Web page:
Dennehy says that may have subconsciously driven the playwright to mine his personal feelings tied to his own real-life story, the basis for much of the play's plot. O'Neill, born in 1888 and raised in Connecticut, suffered from tuberculosis and was cured. His mother was addicted to morphine, but in the last years of her life she overcame the addiction. Other aspects of the play, from his older brother's debauchery to his own adventures at sea, were drawn from his early years.
Dennehy says he can understand what motivated his character and, by extension, O'Neill's real father, to be so tightfisted with a dollar. His miserliness relates to both of the play's major events: Mary's addiction is traced back to James's unwillingness to pay for a good doctor for her when their baby died. James also seems reluctant to arrange for the best, and most costly, institutional care for Edmund.
"James was scarred by early poverty," Dennehy says. "He faced the lure of finding a source of steady income, repeating the same performance thousands of times to ensure an income he could rely on. In today's terms, it's like an opera singer who has a certain number of key roles in his repertoire that he keeps performing."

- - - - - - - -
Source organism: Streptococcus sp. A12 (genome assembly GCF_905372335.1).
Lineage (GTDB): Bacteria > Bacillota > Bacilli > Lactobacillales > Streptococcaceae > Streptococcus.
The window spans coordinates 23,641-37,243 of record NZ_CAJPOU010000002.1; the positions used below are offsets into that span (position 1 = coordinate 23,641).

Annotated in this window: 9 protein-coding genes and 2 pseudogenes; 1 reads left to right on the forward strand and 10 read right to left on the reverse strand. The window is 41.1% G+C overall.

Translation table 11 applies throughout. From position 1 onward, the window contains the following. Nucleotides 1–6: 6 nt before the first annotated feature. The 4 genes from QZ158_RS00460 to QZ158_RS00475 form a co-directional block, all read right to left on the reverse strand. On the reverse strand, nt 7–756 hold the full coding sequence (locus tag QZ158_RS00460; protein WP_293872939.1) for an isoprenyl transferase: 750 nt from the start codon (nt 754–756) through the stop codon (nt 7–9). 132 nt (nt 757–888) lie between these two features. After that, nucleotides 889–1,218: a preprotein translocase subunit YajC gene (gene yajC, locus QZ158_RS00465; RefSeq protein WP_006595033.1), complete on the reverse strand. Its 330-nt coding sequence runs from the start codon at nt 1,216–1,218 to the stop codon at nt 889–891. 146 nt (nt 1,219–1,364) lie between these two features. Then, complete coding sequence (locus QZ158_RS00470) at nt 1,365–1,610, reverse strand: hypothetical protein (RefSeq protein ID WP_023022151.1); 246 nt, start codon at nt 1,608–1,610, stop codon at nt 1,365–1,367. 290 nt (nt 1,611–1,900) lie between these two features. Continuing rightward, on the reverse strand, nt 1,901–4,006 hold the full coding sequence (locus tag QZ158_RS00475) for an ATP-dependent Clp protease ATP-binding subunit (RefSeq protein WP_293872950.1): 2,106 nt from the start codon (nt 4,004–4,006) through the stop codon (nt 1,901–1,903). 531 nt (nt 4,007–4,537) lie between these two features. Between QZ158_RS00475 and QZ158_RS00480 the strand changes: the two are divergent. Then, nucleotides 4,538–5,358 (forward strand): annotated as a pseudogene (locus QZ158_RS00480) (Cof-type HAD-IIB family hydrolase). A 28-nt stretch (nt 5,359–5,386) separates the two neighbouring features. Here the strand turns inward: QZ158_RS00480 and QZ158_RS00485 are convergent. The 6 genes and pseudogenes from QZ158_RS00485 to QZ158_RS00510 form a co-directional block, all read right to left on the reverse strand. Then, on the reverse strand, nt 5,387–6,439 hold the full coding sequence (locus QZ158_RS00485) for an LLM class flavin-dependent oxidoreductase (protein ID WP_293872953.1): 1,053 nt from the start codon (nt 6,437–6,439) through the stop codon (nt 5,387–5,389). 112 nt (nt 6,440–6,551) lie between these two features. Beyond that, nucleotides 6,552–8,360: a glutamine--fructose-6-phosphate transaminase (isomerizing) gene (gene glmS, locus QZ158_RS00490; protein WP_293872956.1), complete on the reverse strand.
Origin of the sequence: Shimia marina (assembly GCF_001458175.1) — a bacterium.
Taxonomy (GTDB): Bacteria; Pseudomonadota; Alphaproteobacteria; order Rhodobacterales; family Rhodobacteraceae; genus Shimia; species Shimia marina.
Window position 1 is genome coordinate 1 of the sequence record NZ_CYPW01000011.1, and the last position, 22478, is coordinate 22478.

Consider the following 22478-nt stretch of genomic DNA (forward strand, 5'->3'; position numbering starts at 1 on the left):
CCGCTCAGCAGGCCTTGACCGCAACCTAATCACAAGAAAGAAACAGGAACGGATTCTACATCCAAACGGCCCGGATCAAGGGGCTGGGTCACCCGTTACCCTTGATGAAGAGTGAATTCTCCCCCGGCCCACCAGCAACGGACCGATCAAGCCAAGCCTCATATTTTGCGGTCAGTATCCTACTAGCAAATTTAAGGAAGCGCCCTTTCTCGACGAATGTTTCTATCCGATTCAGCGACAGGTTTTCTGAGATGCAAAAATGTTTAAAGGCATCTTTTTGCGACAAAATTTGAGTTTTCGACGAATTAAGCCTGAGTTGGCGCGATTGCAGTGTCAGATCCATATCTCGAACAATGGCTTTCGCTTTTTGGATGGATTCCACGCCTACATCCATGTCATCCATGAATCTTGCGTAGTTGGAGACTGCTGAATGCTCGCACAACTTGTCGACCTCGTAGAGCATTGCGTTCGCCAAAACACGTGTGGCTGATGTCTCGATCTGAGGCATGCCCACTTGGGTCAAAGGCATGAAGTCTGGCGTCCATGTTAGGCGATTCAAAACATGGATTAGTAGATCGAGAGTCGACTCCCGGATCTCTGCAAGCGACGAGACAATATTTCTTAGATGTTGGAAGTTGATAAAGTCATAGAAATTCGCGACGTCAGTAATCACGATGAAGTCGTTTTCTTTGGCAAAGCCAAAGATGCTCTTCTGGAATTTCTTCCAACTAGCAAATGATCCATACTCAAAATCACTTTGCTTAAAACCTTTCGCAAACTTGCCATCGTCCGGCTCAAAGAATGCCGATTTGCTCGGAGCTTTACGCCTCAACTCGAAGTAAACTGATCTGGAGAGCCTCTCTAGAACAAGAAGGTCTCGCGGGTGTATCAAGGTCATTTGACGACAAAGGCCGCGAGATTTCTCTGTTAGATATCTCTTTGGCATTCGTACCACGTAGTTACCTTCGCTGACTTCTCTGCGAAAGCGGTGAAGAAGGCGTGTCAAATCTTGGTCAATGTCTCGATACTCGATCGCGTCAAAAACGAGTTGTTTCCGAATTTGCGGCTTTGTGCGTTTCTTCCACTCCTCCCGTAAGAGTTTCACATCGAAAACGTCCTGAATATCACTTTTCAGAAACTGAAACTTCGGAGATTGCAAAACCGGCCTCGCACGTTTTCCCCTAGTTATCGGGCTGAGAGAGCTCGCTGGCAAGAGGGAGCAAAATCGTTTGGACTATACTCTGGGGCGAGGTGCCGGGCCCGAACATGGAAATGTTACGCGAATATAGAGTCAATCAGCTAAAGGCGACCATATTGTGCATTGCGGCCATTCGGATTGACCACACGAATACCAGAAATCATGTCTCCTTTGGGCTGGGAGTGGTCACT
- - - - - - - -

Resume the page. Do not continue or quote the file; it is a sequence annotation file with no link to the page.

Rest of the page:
For Dennehy, this acting opportunity furthers his drive to create a body of stage work he can be proud of. Audiences in New York and Chicago have seen him in revivals of many classic plays, while others know him for his work in films such as "Presumed Innocent," and "Rambo." "To me, there's nothing better than working in a great play," he says.
For Falls, he says, "I'm particularly proud of the number of young people who don't know the play, come to it, and are completely knocked out by it."
He credits Hoffman and Leonard with providing the lure that attracts under-30 audience members. "It goes against what we're told about young people, that they can only be made to go to theater if it imitates television or film, filled with fast-cutting ... images. This is a four-hour play with lots of dialogue. And they're loving it."